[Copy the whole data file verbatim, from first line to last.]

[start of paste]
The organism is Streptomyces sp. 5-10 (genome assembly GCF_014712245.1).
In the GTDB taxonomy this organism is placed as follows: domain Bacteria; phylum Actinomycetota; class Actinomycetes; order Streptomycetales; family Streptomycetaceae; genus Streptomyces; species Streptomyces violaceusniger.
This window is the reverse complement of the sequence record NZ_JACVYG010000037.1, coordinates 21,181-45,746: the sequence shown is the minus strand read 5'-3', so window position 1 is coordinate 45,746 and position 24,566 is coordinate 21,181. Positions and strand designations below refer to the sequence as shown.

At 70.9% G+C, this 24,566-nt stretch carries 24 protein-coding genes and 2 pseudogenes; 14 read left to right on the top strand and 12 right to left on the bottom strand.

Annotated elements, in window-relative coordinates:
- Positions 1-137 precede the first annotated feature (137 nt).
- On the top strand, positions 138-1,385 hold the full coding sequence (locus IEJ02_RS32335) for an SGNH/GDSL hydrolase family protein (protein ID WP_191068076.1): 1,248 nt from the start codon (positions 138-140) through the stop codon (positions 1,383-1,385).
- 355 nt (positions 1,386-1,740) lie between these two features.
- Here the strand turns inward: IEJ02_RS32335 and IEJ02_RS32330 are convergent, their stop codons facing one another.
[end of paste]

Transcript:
The organism is Streptomyces sp. 5-10 (genome assembly GCF_014712245.1).
In the GTDB taxonomy this organism is placed as follows: domain Bacteria; phylum Actinomycetota; class Actinomycetes; order Streptomycetales; family Streptomycetaceae; genus Streptomyces; species Streptomyces violaceusniger.
This window is the reverse complement of the sequence record NZ_JACVYG010000037.1, coordinates 21,181-45,746: the sequence shown is the minus strand read 5'-3', so window position 1 is coordinate 45,746 and position 24,566 is coordinate 21,181. Positions and strand designations below refer to the sequence as shown.

At 70.9% G+C, this 24,566-nt stretch carries 24 protein-coding genes and 2 pseudogenes; 14 read left to right on the top strand and 12 right to left on the bottom strand.

Annotated elements, in window-relative coordinates:
- Positions 1-137 precede the first annotated feature (137 nt).
- On the top strand, positions 138-1,385 hold the full coding sequence (locus IEJ02_RS32335) for an SGNH/GDSL hydrolase family protein (protein ID WP_191068076.1): 1,248 nt from the start codon (positions 138-140) through the stop codon (positions 1,383-1,385).
- 355 nt (positions 1,386-1,740) lie between these two features.
- Here the strand turns inward: IEJ02_RS32335 and IEJ02_RS32330 are convergent, their stop codons facing one another.